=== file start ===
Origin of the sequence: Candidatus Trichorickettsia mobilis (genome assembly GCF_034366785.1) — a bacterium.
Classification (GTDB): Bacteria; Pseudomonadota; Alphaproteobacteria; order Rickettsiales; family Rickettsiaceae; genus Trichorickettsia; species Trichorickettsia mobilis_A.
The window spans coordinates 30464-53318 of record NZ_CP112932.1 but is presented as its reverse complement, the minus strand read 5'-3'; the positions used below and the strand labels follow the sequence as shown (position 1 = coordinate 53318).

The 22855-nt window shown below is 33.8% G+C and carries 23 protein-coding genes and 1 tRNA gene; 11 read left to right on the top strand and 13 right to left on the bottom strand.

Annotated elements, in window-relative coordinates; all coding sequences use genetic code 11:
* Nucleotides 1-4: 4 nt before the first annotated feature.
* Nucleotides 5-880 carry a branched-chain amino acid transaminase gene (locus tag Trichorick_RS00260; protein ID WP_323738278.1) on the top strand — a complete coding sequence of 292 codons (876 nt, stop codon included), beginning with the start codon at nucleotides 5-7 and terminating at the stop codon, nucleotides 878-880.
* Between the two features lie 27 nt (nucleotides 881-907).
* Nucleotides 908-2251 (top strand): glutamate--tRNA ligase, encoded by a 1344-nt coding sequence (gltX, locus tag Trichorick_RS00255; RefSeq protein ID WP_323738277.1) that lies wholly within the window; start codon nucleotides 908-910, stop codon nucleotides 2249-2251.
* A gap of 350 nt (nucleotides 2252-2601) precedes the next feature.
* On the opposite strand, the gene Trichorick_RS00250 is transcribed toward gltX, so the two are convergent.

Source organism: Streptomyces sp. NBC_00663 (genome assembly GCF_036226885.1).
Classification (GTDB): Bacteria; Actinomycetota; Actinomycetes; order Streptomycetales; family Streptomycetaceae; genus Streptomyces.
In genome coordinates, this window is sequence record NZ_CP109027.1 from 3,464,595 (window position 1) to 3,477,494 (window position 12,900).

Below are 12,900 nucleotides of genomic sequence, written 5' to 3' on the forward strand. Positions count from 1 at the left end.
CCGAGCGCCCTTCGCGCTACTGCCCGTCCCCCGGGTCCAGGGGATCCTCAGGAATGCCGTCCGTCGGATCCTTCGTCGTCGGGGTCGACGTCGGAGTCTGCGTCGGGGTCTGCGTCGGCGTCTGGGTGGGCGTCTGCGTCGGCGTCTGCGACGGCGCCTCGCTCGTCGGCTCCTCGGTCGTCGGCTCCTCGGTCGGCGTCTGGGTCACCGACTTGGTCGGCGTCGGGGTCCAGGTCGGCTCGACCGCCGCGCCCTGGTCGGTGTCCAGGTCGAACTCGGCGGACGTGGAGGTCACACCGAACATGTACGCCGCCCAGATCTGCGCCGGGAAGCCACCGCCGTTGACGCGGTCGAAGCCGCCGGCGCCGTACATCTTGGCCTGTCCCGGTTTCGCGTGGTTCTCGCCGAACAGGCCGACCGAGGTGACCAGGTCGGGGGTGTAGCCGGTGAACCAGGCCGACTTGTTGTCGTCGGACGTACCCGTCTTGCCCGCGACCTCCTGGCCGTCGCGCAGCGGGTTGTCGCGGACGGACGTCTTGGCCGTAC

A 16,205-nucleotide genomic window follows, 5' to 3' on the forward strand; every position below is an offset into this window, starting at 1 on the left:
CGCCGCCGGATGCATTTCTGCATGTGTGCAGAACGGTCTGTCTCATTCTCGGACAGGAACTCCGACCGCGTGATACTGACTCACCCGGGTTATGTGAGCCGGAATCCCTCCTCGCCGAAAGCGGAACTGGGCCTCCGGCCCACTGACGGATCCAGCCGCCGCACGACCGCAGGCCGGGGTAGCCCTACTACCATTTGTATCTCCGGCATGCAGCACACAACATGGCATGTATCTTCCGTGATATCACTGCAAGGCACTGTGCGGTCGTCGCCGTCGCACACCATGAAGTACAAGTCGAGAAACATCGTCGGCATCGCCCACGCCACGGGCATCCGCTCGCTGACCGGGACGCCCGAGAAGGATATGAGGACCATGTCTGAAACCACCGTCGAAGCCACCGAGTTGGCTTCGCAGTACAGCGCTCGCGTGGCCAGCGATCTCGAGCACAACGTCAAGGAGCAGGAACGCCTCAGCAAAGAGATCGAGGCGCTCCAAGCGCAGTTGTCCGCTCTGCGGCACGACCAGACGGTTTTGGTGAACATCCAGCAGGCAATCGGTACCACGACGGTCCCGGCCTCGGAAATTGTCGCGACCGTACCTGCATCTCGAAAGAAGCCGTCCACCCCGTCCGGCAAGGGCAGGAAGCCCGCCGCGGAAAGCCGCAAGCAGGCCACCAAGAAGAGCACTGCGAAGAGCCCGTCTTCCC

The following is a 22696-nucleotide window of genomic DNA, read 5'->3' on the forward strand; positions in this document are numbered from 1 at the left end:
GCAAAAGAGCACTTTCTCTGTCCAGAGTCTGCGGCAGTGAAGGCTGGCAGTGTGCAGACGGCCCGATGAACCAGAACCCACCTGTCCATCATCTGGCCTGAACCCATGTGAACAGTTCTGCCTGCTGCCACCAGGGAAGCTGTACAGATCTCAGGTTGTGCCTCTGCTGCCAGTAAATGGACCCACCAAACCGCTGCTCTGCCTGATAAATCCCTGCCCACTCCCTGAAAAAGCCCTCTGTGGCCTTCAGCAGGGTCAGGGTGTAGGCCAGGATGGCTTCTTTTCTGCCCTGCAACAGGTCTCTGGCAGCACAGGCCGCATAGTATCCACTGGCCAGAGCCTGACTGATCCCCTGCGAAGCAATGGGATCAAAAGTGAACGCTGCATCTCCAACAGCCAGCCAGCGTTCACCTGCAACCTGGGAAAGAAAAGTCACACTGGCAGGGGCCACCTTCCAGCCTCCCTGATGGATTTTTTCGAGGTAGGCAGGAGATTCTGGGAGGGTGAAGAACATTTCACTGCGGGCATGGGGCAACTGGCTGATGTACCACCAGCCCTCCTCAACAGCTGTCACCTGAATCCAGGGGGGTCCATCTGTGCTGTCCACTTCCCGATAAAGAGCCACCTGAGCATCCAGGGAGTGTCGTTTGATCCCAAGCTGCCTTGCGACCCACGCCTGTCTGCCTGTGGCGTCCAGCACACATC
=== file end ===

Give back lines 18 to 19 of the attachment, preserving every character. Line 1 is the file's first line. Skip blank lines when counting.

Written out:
CGCCGCCGGATGCATTTCTGCATGTGTGCAGAACGGTCTGTCTCATTCTCGGACAGGAACTCCGACCGCGTGATACTGACTCACCCGGGTTATGTGAGCCGGAATCCCTCCTCGCCGAAAGCGGAACTGGGCCTCCGGCCCACTGACGGATCCAGCCGCCGCACGACCGCAGGCCGGGGTAGCCCTACTACCATTTGTATCTCCGGCATGCAGCACACAACATGGCATGTATCTTCCGTGATATCACTGCAAGGCACTGTGCGGTCGTCGCCGTCGCACACCATGAAGTACAAGTCGAGAAACATCGTCGGCATCGCCCACGCCACGGGCATCCGCTCGCTGACCGGGACGCCCGAGAAGGATATGAGGACCATGTCTGAAACCACCGTCGAAGCCACCGAGTTGGCTTCGCAGTACAGCGCTCGCGTGGCCAGCGATCTCGAGCACAACGTCAAGGAGCAGGAACGCCTCAGCAAAGAGATCGAGGCGCTCCAAGCGCAGTTGTCCGCTCTGCGGCACGACCAGACGGTTTTGGTGAACATCCAGCAGGCAATCGGTACCACGACGGTCCCGGCCTCGGAAATTGTCGCGACCGTACCTGCATCTCGAAAGAAGCCGTCCACCCCGTCCGGCAAGGGCAGGAAGCCCGCCGCGGAAAGCCGCAAGCAGGCCACCAAGAAGAGCACTGCGAAGAGCCCGTCTTCCC

The following is a 22696-nucleotide window of genomic DNA, read 5'->3' on the forward strand; positions in this document are numbered from 1 at the left end: